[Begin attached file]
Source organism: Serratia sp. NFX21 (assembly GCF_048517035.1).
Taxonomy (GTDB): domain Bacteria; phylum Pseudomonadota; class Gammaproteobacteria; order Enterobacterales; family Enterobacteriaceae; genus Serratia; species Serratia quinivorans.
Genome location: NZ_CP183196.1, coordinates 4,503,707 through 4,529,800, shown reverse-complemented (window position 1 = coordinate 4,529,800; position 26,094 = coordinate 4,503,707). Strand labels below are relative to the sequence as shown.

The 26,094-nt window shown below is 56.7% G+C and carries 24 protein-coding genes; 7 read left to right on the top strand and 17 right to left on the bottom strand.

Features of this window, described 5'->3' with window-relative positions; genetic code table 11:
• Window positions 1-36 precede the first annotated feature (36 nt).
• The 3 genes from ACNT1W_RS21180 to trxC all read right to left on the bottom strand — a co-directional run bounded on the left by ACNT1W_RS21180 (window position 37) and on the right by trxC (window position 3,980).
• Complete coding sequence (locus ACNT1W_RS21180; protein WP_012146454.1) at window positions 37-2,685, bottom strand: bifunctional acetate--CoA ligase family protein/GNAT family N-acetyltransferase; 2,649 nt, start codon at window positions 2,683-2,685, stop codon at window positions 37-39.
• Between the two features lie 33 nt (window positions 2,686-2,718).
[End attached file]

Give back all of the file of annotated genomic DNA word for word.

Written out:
Source organism: Serratia sp. NFX21 (assembly GCF_048517035.1).
Taxonomy (GTDB): domain Bacteria; phylum Pseudomonadota; class Gammaproteobacteria; order Enterobacterales; family Enterobacteriaceae; genus Serratia; species Serratia quinivorans.
Genome location: NZ_CP183196.1, coordinates 4,503,707 through 4,529,800, shown reverse-complemented (window position 1 = coordinate 4,529,800; position 26,094 = coordinate 4,503,707). Strand labels below are relative to the sequence as shown.

The 26,094-nt window shown below is 56.7% G+C and carries 24 protein-coding genes; 7 read left to right on the top strand and 17 right to left on the bottom strand.

Features of this window, described 5'->3' with window-relative positions; genetic code table 11:
• Window positions 1-36 precede the first annotated feature (36 nt).
• The 3 genes from ACNT1W_RS21180 to trxC all read right to left on the bottom strand — a co-directional run bounded on the left by ACNT1W_RS21180 (window position 37) and on the right by trxC (window position 3,980).
• Complete coding sequence (locus ACNT1W_RS21180; protein WP_012146454.1) at window positions 37-2,685, bottom strand: bifunctional acetate--CoA ligase family protein/GNAT family N-acetyltransferase; 2,649 nt, start codon at window positions 2,683-2,685, stop codon at window positions 37-39.
• Between the two features lie 33 nt (window positions 2,686-2,718).